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Being A Doctor Is Holy Work

Discussion in 'Hospital' started by The Good Doctor, Oct 4, 2021.

  1. The Good Doctor

    The Good Doctor Golden Member

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    I was asked by the rabbi at my reform Jewish congregation to give a speech during the Rosh Hashana day service. This is a huge honor. My husband and I only joined this synagogue only two years ago after having left a more conservative congregation a couple of years before when we no longer felt any connection to it. I’m definitely not a leader in the synagogue, although I am in the choir (such that it is since we haven’t been able to do anything in the last 18months!) and am involved in a couple of committees.

    So it was kind of out of the blue that Rabbi Paul asked me to do this speech. And since I don’t tend to take myself very seriously, it was also really out of my comfort zone. But at my age now (55), I am more about pushing out of my comfort zone, so I figured, what the hell, why not? If he wants me to do it, then I’ll do it.

    It turns out he was right, and it was very well-received by the congregation, and several people told me it inspired them to consider their own work differently and to feel more passionately about their own work again. So I thought I’d share it here, in case it might inspire someone else out there.

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    So here’s the text of the speech:

    My name is Pam Dyne, and I am an emergency physician at Olive View-UCLA Medical Center in Sylmar. My hospital is one of LA County’s public hospitals and also one of UCLA’s main teaching hospitals.

    People tend to think that being an emergency physician must be super exciting all the time, and they always want to hear all the cool stories. And while I do have some pretty cool stories, generally based on people doing silly things and getting themselves into weird situations, that’s not what I love and value about being an emergency doc.

    Mostly, what I truly love and value is that I have the honor and privilege of being part of people’s lives when they need it most when they are scared and vulnerable. When they have nowhere else to go.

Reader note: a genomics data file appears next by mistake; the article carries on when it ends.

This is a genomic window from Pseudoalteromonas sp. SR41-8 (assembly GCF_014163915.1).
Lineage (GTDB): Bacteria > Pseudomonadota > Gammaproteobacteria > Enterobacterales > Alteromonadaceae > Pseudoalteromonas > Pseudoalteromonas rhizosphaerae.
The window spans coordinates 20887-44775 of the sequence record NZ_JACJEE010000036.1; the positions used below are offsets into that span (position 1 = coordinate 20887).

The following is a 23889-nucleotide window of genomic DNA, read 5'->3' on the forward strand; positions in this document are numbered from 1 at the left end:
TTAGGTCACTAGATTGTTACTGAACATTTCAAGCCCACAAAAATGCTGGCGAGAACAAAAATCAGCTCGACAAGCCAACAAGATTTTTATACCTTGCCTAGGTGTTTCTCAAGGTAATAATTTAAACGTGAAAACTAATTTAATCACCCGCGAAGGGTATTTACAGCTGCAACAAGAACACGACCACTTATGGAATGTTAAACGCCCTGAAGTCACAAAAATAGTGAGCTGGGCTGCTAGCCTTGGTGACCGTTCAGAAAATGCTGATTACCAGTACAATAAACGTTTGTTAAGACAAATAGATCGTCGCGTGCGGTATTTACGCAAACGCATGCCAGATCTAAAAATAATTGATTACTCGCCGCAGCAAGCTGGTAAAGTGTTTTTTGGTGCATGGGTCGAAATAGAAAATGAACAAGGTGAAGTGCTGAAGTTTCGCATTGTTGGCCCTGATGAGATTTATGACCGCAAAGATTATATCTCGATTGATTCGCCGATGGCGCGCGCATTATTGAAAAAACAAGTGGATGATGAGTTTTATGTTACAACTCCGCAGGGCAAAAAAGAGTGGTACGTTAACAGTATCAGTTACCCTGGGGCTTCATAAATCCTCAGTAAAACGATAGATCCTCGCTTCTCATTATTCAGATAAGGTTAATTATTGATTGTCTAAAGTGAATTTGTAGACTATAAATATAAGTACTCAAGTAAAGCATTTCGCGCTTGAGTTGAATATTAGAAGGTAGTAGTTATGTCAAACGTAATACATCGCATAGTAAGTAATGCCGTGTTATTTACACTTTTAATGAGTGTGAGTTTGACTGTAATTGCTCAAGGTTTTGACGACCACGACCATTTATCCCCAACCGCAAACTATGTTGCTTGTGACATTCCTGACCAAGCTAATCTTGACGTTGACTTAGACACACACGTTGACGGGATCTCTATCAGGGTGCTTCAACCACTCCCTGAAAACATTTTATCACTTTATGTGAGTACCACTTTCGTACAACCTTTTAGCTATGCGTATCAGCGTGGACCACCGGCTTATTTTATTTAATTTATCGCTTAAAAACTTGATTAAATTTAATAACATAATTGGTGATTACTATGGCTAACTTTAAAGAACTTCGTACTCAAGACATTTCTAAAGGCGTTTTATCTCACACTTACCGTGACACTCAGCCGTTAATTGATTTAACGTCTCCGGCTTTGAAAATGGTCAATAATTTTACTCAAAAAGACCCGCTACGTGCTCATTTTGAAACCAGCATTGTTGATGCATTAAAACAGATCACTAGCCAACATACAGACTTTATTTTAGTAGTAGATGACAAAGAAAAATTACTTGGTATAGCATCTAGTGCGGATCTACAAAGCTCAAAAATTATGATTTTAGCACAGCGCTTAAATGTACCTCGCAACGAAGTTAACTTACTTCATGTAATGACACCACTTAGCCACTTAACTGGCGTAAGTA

I’ve shared this sense of honor and responsibility with countless medical students and others over the years who are curious about what it’s really like to be in the trenches and how I am able to handle it.

    But let me tell you that doing my job during the COVID pandemic has made me even more acutely aware of this. I am incredibly grateful that my chosen profession has allowed me to be valuable and helpful to my fellow people, especially during the pandemic over the last year and a half.

    I think about this in the sad and dark and really, really busy times, and when I’m anxious and worried about my own friends and family. This thought allows me to stay connected to my “why” — the reason I keep doing this — and to continue to find joy and meaning in being a doctor.

    You should know that many — too many — of my physician colleagues locally and around the country have become burned out and have even left the profession they spent a decade training to do because of all the sadness, distrust, and pessimism around them.

    Many doctors, nurses, and other medical personnel are angry, frustrated, and disappointed. Many feel frankly helpless and overwhelmed by the whole thing. With COVID, unfortunately, we have little to offer to make the harsh cases better, and especially more recently, circumstances could have been different.

    If you know me, you probably know that, in general, my character tends to be pretty cheerful and optimistic. But I have days where the frustration and sense of helplessness get to me too. Personally, I choose to think that what I am doing is important and has inherent value. This thought brings me a feeling of fulfillment and tremendous meaning and has gotten me through some objectively pretty terrible shifts.

    Throughout the pandemic, I also found strength in the text messages from the rabbis that came just when I needed them. I remember one call with Rabbi Paul, who asked me to consider my medical work as holy work. Then it all came into focus. Being a doctor, in the emergency department, during a pandemic was holy work, the work of “Tikkun olam,” repairing the world. There was holiness in the opportunity to use my abilities to be there for people in their time of need. That holiness, that sense of meaning, is accessible for all of us, during the hard times and the other times too. If only we will listen.

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